to catch a thief, very slowly

remember this?

well, i'm back on it.

saturday i was feeling under the weather, so i sent the family off to parapan am goalball medal tournaments while i stayed home to rest, and futz around with this very non-portable project.

step one: finish the excel spreadsheet of the chart. print out. scribble on it.

step two: run in ends. why so many? seems not fair.

step three: duplicate stitch the individual shapes, or "paisles" as we called them when i was a kid. here's a finished one!

then i realised that if i do the chain-stitching around the edge, it is harder to count how many stitches away to start the next one. so, for now i am just doing the duplicate stitch, and leaving a long tail to chain later.

it's really slow-going. newest strategy is to "mark out" the perimeter of a given paisle with toothpicks, so i spend less time counting stitches, forgetting where i am, and then counting again.

such a tedious project! but i think i'll wear it a fair amount. wondering if i'll have the energy to do the back as well, or be lazy and just do the front. i kind of hate when designers get lazy about the backs of things though. maybe after i get through a few more, i'll get a knack for it and think it is easy?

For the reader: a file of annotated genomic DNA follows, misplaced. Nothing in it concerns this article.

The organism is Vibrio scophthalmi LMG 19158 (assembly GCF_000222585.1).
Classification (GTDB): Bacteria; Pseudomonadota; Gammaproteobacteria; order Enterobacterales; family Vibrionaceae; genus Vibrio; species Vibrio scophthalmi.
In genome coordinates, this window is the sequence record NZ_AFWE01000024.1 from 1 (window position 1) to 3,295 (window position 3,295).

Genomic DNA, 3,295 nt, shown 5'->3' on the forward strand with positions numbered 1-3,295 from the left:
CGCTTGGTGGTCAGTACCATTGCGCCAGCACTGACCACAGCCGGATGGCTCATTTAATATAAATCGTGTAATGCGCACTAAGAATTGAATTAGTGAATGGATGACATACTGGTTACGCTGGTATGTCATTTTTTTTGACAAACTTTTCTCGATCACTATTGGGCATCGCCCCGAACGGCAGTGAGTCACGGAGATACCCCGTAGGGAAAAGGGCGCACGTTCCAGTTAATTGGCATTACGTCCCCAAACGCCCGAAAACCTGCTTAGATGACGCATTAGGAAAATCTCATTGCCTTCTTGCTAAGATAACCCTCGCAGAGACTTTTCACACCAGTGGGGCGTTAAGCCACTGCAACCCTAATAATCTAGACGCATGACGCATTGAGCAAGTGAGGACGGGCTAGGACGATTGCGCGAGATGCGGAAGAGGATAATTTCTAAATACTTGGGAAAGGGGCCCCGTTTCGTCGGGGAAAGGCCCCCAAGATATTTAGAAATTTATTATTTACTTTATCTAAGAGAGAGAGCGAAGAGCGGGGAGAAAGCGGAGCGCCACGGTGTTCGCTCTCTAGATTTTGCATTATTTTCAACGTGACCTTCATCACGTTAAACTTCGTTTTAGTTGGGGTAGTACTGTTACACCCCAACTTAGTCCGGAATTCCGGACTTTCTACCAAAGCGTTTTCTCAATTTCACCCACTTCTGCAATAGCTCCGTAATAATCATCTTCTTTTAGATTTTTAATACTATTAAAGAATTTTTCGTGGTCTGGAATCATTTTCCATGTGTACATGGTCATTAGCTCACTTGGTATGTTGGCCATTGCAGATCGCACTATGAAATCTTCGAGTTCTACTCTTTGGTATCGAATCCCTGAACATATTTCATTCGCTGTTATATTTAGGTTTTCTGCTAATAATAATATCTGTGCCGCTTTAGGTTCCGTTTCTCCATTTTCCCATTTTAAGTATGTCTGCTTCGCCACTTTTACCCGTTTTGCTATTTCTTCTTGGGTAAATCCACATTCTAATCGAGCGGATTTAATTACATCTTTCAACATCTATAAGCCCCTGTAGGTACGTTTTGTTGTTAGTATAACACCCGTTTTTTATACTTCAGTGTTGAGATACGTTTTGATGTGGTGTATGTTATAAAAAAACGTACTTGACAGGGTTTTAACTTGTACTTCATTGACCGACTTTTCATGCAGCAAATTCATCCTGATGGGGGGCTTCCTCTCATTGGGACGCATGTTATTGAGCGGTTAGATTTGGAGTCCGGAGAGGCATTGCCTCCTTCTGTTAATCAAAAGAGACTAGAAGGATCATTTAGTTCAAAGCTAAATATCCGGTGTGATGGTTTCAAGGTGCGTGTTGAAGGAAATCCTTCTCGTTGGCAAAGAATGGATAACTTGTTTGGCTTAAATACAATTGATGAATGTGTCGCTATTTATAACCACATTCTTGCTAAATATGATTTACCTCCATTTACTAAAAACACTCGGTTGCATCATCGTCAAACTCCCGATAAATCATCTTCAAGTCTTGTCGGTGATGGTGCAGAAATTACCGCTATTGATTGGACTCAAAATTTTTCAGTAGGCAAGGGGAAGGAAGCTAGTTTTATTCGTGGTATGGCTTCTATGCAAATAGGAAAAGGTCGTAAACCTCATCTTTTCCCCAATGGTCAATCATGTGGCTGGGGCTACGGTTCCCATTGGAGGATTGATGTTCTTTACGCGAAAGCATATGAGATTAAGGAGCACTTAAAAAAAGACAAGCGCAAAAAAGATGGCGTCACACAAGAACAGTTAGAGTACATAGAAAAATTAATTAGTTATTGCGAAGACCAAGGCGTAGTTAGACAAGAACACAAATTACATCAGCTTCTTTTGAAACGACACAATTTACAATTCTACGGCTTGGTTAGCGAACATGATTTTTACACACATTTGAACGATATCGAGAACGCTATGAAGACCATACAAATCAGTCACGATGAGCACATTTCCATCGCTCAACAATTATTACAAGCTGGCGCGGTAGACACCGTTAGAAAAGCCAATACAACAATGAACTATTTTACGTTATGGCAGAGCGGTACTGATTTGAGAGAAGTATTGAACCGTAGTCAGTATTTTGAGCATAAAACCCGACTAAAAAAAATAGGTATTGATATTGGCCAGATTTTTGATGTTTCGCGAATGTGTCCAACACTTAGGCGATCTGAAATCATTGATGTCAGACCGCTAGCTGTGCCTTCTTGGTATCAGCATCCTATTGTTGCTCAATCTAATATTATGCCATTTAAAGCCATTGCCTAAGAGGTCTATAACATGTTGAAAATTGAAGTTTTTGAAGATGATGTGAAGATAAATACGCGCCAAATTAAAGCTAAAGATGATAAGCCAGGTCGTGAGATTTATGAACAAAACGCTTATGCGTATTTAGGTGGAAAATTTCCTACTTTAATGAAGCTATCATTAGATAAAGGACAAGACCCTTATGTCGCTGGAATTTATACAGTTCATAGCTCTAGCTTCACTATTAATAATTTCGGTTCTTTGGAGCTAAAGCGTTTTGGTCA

my go-to source for dupe-stitch tips and tricks - watermellish - seems to have gone into permament hibernation. what other websites are good for duplicate-stitch?


  1. Hi, having just heard about them, I have been searching all over the web for tutorials by Watermellish. Your posting is the latest to date and confirms what I thought (that her blog is not active). Do you by chance have info on her "style" of duplicate stitch? I'm not looking for charts, as much as a "how to"; they look amazing! Thank you in advance if you can offer any help!

  2. sadly i do not have much info - you can find some of her tutorials on the internet archive though: https://web.archive.org/web/20150227134840/http://watermellish.com.au/ hope that helps!